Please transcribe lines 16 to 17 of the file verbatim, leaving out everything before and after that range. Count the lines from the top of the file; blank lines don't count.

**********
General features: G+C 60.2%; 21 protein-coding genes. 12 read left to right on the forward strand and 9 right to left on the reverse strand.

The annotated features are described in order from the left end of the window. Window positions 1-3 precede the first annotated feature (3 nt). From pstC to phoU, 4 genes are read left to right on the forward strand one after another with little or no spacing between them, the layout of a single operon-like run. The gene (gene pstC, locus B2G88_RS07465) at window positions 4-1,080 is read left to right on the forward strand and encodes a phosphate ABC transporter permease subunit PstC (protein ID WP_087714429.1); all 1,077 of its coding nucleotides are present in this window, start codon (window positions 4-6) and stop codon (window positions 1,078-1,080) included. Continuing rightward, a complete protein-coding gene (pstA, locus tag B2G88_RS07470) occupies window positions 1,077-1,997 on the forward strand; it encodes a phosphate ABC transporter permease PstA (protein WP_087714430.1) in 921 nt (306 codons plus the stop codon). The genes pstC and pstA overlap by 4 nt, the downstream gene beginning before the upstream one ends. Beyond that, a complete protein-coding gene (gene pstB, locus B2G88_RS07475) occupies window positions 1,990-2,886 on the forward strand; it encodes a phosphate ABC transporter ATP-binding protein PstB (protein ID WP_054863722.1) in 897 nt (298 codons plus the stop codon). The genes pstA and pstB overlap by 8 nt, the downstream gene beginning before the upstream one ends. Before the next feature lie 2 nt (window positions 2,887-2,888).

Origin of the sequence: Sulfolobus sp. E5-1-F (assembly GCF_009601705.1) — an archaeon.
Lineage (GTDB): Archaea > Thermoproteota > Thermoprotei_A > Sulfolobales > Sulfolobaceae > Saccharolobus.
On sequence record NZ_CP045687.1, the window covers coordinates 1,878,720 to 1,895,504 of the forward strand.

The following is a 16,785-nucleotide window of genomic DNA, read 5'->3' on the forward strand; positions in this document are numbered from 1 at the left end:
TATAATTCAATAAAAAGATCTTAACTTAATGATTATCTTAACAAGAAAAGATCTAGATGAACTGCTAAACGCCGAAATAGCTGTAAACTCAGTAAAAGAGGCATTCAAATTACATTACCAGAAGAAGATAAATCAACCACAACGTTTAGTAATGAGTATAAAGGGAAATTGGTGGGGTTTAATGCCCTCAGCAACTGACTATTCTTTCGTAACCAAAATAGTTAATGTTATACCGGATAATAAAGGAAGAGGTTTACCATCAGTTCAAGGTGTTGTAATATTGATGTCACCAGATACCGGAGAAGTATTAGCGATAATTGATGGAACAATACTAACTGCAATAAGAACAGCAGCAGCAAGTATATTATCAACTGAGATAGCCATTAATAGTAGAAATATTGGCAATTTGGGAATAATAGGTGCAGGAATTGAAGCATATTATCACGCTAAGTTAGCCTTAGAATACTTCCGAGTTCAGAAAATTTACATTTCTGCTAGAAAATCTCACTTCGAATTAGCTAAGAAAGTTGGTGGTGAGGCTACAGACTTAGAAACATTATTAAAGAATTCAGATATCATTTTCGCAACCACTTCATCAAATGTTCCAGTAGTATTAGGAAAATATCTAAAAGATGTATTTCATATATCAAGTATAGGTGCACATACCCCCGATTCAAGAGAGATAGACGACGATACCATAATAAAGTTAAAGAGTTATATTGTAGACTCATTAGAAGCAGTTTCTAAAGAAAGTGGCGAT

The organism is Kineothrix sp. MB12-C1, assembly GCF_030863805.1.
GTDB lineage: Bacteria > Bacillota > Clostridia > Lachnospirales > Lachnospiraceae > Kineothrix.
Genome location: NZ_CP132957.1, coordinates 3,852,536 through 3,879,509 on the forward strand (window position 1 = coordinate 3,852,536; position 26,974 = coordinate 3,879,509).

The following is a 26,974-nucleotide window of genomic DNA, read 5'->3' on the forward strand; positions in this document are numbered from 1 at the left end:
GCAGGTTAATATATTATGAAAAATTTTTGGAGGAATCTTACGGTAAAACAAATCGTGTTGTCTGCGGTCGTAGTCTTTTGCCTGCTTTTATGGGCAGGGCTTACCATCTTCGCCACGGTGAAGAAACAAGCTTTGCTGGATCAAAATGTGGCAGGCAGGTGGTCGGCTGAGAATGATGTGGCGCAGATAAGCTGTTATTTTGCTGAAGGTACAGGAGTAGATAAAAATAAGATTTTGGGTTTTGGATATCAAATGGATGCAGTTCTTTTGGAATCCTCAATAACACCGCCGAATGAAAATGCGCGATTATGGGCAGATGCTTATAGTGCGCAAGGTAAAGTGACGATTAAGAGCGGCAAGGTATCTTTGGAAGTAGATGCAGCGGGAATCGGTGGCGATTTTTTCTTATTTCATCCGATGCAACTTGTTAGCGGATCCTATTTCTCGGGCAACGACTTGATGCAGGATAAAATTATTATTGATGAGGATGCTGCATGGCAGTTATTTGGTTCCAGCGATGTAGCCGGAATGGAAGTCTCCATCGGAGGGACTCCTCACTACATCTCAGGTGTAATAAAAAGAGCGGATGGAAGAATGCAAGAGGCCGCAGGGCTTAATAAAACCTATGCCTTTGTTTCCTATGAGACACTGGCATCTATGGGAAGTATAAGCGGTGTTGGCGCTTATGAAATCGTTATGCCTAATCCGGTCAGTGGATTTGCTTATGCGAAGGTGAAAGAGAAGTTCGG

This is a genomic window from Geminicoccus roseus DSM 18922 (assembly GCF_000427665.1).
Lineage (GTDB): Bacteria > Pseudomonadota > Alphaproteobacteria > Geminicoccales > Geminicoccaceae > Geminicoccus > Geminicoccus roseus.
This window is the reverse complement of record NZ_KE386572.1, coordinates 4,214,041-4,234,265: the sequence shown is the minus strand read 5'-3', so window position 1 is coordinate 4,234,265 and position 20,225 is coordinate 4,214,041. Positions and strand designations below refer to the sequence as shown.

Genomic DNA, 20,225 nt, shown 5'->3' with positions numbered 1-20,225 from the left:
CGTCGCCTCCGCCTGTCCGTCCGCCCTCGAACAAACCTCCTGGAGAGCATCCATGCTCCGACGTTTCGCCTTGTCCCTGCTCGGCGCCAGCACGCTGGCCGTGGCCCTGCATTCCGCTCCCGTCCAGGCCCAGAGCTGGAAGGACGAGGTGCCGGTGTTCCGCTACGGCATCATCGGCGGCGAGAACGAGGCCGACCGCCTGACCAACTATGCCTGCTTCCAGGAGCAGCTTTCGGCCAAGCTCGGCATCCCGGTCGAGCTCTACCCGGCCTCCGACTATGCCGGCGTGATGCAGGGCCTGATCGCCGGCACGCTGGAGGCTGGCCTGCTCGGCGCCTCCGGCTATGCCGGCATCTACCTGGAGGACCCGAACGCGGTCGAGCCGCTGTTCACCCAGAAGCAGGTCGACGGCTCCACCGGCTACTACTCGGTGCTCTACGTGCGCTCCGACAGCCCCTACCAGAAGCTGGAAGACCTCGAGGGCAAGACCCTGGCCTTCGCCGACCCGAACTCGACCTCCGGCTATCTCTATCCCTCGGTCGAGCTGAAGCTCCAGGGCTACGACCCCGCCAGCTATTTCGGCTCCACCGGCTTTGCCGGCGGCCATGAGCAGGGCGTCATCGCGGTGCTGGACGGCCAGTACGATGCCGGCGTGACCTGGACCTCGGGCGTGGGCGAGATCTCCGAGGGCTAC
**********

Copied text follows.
Genomic DNA, 20,225 nt, shown 5'->3' with positions numbered 1-20,225 from the left:
CGTCGCCTCCGCCTGTCCGTCCGCCCTCGAACAAACCTCCTGGAGAGCATCCATGCTCCGACGTTTCGCCTTGTCCCTGCTCGGCGCCAGCACGCTGGCCGTGGCCCTGCATTCCGCTCCCGTCCAGGCCCAGAGCTGGAAGGACGAGGTGCCGGTGTTCCGCTACGGCATCATCGGCGGCGAGAACGAGGCCGACCGCCTGACCAACTATGCCTGCTTCCAGGAGCAGCTTTCGGCCAAGCTCGGCATCCCGGTCGAGCTCTACCCGGCCTCCGACTATGCCGGCGTGATGCAGGGCCTGATCGCCGGCACGCTGGAGGCTGGCCTGCTCGGCGCCTCCGGCTATGCCGGCATCTACCTGGAGGACCCGAACGCGGTCGAGCCGCTGTTCACCCAGAAGCAGGTCGACGGCTCCACCGGCTACTACTCGGTGCTCTACGTGCGCTCCGACAGCCCCTACCAGAAGCTGGAAGACCTCGAGGGCAAGACCCTGGCCTTCGCCGACCCGAACTCGACCTCCGGCTATCTCTATCCCTCGGTCGAGCTGAAGCTCCAGGGCTACGACCCCGCCAGCTATTTCGGCTCCACCGGCTTTGCCGGCGGCCATGAGCAGGGCGTCATCGCGGTGCTGGACGGCCAGTACGATGCCGGCGTGACCTGGACCTCGGGCGTGGGCGAGATCTCCGAGGGCTAC